Extraterritorial Costs

If your employee incurs expenses during the performance of his/her employment, you may reimburse him for particular costs free of tax. Among the expenses that employees may incur are the so-called extraterritorial costs. These are additional costs that you incur in connection with the fact that you have been seconded to another country or have come to work in the Netherlands from another country.


In this case, however, you will have to provide evidence for these extraterritorial costs.


The following costs qualify as extraterritorial costs:

  • Additional costs of living incurred because prices in the country of work are higher than those in the country of origin, including: meals, gas, water and electricity.
  • Costs of a familiarisation trip to the new country of work, whether or not with the family. For instance, in order to find housing or a school.
  • Costs of applying for or converting official personal documents, such as residence permits, visas and driver's licenses.
  • Costs of medical examinations and vaccinations required for the stay in the new country of work.
  • Double housing costs if the employee continues to live in the country of origin. For example, additional (initial) housing costs, and storage costs for the household effects that are not moved to the new country of work.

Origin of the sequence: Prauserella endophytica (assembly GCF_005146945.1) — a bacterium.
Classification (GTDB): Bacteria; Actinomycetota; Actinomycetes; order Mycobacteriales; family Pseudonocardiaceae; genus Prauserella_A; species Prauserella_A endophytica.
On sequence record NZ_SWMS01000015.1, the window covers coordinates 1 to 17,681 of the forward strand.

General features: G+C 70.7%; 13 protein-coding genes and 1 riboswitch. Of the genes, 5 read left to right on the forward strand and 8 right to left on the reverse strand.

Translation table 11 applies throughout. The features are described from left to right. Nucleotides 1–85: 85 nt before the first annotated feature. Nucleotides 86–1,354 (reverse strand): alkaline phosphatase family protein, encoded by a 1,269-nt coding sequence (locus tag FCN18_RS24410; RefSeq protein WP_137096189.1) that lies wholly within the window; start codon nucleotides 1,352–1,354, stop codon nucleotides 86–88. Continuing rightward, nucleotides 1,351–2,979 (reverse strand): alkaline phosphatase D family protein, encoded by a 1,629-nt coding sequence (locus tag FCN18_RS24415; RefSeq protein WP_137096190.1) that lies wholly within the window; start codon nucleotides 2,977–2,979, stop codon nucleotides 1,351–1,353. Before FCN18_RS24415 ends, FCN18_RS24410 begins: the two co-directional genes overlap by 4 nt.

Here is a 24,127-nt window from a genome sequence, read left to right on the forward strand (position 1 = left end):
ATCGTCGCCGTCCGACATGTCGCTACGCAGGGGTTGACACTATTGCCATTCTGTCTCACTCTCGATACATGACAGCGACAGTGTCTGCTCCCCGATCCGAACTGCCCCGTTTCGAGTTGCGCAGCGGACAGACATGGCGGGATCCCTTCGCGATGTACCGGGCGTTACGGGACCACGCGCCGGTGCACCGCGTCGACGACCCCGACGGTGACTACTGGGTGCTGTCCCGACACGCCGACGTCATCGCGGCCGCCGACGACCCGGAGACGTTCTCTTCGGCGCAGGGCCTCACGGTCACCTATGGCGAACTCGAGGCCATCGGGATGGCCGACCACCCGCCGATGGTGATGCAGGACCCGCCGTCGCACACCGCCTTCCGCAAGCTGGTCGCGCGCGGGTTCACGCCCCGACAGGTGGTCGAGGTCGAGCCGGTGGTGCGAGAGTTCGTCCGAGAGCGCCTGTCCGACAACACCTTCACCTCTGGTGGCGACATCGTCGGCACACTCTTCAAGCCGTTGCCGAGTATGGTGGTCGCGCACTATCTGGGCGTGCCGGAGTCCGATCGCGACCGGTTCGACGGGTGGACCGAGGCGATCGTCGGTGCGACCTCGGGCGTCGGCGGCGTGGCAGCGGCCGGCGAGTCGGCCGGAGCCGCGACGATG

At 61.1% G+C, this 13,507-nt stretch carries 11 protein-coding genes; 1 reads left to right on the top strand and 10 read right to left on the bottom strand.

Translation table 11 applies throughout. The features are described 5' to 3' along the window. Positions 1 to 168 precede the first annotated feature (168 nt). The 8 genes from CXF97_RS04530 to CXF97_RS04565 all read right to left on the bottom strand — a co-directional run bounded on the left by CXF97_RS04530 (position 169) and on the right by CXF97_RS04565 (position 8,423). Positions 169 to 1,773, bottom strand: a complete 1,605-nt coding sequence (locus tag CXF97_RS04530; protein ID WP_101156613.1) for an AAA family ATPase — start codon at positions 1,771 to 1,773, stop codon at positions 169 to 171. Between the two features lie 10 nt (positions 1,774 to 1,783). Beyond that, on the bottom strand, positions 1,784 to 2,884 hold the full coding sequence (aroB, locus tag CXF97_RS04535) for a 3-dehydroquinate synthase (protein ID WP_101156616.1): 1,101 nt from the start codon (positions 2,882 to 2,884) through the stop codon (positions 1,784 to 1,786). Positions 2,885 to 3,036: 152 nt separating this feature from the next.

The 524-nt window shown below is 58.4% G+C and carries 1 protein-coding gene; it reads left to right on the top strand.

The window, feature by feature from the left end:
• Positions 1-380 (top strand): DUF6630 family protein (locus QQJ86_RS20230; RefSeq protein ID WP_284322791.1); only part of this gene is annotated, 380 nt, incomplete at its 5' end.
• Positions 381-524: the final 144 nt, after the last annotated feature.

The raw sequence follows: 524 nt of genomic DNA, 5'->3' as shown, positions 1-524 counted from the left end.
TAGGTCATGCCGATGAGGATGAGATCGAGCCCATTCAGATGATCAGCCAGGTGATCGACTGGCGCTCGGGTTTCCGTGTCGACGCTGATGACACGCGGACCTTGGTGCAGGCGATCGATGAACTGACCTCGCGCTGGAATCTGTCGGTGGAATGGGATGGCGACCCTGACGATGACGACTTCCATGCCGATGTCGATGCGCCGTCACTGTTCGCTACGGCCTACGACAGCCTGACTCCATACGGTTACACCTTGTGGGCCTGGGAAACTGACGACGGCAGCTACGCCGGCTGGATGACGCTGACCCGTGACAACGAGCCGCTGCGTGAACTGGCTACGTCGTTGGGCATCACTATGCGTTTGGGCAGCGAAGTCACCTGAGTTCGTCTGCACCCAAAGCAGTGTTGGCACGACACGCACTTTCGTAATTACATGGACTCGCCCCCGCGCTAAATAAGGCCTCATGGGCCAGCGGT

Please note: There is no time restriction for the reimbursement of double housing costs. 
  • Costs of travelling to the country of origin, for instance, for family visits or family reunification.
  • Additional costs for the completion of a tax return, if it is more expensive than having the tax return completed by a comparable tax consultant in the country of origin.
  • Costs of a training course in order to learn the language of the new country of work, both for the employee and for the family members residing with him/her.
  • Additional (non-business) call charges for telephone calls to the country of origin.


The following costs do not qualify as extraterritorial costs:

  • Secondment allowances
  • Bonuses and comparable allowances (foreign service premium, expat allowance, overseas allowance)
  • Capital losses
  • Purchase and selling costs of a property (reimbursement of house purchase costs, broker's fee).
  • Compensation for higher tax rates in the country of work (tax equalisation).


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